- Calories: 288
- Sugar: 15.6g
- Sodium: 92mg
- Fat: 15.8g
- Saturated Fat: 2g
- Unsaturated Fat: 5.7g
- Trans Fat: 0g
- Carbohydrates: 27.9g
- Fiber: 4.3g
- Protein: 4.9g
- Cholesterol: 0mg
Keywords: Japanese miso eggplant
This recipe was pretty tasty. I was looking for ways to use up an eggplant I got and found this recipe with ingredients I mostly had (minus the sake.) I did turn out very sweet, if I were to make this again I might try less sugar.
This was so good. I didn’t have mirin so used rice vinegar and extra sugar (per an internet substitution recommendation) and it was absolutely delicious. Will definitely make again – with proper ingredients I’m sure it will be even better!!
Hi, so I was wondering if anyone’s made this without any sake or mirin as I don’t want to use any products with alcohol. If so, did you substitute with anything?
So yummy!! I’m a vegan who loves both miso and eggplant so thought this would be right up my alley, and it totally was. I didn’t have sake so used half a tablespoon of dry sherry and an extra half tablespoon of mirin instead, which worked well. Fresh coriander on top was great with this. Served it with sourdough, a green salad, and asparagus for a perfect spring dinner. Will definitely make this one again, maybe with the silken tofu and rice next time. Thank you for the recipe!
Thank you Sara! 🙂
Can you use white miso instead of a mix of red and white miso?
Hi Katie! Yes you can absolutely use white miso paste 🙂
Absolutely adored that recipe. The eggplants (I cooked 2) were incredible. So easy to make and so delicious! Thank you!
What can I use instead of sake?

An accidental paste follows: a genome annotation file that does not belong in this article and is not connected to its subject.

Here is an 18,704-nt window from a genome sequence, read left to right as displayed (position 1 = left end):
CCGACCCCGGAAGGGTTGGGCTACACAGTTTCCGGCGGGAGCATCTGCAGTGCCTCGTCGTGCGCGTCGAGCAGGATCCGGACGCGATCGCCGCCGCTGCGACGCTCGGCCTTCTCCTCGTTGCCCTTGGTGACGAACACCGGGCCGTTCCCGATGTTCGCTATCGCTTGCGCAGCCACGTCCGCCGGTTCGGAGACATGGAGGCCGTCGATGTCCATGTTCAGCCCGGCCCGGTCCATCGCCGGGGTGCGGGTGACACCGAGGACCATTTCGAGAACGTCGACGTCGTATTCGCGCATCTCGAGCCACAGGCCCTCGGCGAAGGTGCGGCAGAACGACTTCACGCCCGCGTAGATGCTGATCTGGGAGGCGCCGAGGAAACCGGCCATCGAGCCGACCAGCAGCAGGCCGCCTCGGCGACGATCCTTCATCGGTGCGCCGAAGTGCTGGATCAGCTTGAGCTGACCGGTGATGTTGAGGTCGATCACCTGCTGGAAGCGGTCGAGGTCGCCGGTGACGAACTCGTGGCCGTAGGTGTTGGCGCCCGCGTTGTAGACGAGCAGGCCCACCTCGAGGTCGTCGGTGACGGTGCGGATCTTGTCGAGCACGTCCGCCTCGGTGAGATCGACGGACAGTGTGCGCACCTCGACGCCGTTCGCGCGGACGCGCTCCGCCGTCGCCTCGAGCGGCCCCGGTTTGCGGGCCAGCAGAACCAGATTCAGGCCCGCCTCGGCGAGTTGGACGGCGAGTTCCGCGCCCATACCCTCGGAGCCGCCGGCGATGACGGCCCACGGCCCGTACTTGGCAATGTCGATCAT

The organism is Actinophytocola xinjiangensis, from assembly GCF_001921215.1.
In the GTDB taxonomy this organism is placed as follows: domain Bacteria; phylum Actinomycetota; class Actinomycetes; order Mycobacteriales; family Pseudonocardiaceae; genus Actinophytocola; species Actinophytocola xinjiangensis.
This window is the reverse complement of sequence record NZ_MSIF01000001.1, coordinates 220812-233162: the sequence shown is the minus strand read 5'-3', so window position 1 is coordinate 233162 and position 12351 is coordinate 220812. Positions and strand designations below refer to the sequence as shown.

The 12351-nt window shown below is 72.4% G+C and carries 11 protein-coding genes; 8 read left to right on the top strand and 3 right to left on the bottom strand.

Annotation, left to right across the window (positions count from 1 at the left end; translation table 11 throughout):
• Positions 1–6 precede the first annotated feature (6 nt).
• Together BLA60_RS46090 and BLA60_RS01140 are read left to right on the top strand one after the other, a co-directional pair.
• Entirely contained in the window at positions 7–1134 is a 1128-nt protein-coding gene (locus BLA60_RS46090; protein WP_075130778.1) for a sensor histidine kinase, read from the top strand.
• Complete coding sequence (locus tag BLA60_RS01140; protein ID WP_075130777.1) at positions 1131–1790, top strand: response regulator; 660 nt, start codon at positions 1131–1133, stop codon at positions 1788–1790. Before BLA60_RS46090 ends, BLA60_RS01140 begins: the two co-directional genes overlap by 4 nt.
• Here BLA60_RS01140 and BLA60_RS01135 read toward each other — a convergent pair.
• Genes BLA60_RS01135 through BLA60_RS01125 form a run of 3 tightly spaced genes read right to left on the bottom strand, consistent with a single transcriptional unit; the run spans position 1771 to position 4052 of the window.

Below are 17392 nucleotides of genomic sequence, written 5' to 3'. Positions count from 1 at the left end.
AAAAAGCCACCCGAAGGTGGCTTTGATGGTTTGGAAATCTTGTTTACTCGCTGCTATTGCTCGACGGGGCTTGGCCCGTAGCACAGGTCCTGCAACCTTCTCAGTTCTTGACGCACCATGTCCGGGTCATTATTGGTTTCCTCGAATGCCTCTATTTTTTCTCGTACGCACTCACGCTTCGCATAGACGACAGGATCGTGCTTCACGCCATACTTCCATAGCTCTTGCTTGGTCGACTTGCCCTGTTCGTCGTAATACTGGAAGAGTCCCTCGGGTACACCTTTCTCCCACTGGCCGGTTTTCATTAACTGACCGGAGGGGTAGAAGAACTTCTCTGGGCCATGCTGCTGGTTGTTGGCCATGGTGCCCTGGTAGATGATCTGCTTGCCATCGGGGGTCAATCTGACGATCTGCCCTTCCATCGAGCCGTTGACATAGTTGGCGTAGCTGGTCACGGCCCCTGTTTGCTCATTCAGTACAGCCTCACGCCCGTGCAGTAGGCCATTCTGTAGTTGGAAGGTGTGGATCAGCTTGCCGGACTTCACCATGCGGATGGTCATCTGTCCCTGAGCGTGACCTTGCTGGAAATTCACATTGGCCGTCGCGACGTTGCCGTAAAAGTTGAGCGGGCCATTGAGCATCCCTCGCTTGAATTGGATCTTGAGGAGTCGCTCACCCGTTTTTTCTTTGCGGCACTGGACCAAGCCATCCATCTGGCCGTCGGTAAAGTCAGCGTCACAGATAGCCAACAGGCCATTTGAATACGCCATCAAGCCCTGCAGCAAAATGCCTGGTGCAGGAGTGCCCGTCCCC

Hi Pearl! You can use dry sherry or a dry white wine, but I would use half a tablespoon instead of a full one like the recipe calls for. Or you can use a little more mirin, preferably the real mirin that has alcohol in it. I hope this helps and I hope you enjoy this recipe! 🙂
This is exactly how I remember it from Japan. Such a quick and easy recipe and so delicious. Love it!
I’m so happy you liked this recipe, Annella! Thank you for sharing 🙂
Simple and easy but good.
I love this recipe! But I wanted to ask how I could try this recipe with Chinese eggplant instead?
Hi Courtney! Yes, you can use Chinese eggplant as well 🙂
I was wondering what substitute you could what could be a substitute for the sake? It seems like an ingredient that I would use only once.
Hi Tallulah, you can use mirin instead or omit it 🙂
Great recipe, but I wonder what you’d combine this with… I love the format of a dinner made of a bunch of smaller side dishes, rice, soup, etc, so I wonder if you have any recommendations of which other dishes would go well with this?
Hi Natalia! I personally love serving nasu dengaku with a side of silken tofu (look for the hiyayakko recipe on my blog), a Japanese spinach salad (also on my blog), rice, and pickles 🙂
Hi, I actually made Karage Pork and Japanese mushrooms with it. Delicious!
I’ve attempted to make miso aubergine a few times, but this recipe got it spot on. I used a huge aubergine and left it under the grill for a bit too long, but oh boy it was absolutely delicious!
So simple, yet so delicious!
This made the perfect easy and light dinner with a little jasmine rice. Thank you! I used Korean doenjang instead of miso because that’s what I had, but I will definitely try it agin when I restock miso and I bet it will be even better.
Super easy to make, super tasty. Thanks for this great recipe and also the male vs female eggplant tip!
Made the Nasu Dengaku and it was a knock out. Many years ago, I would order this dish at a Japanese restaurant and have always wanted to make it myself. The miso glaze was just the right sweetness. It’s on our dinner plan for next week.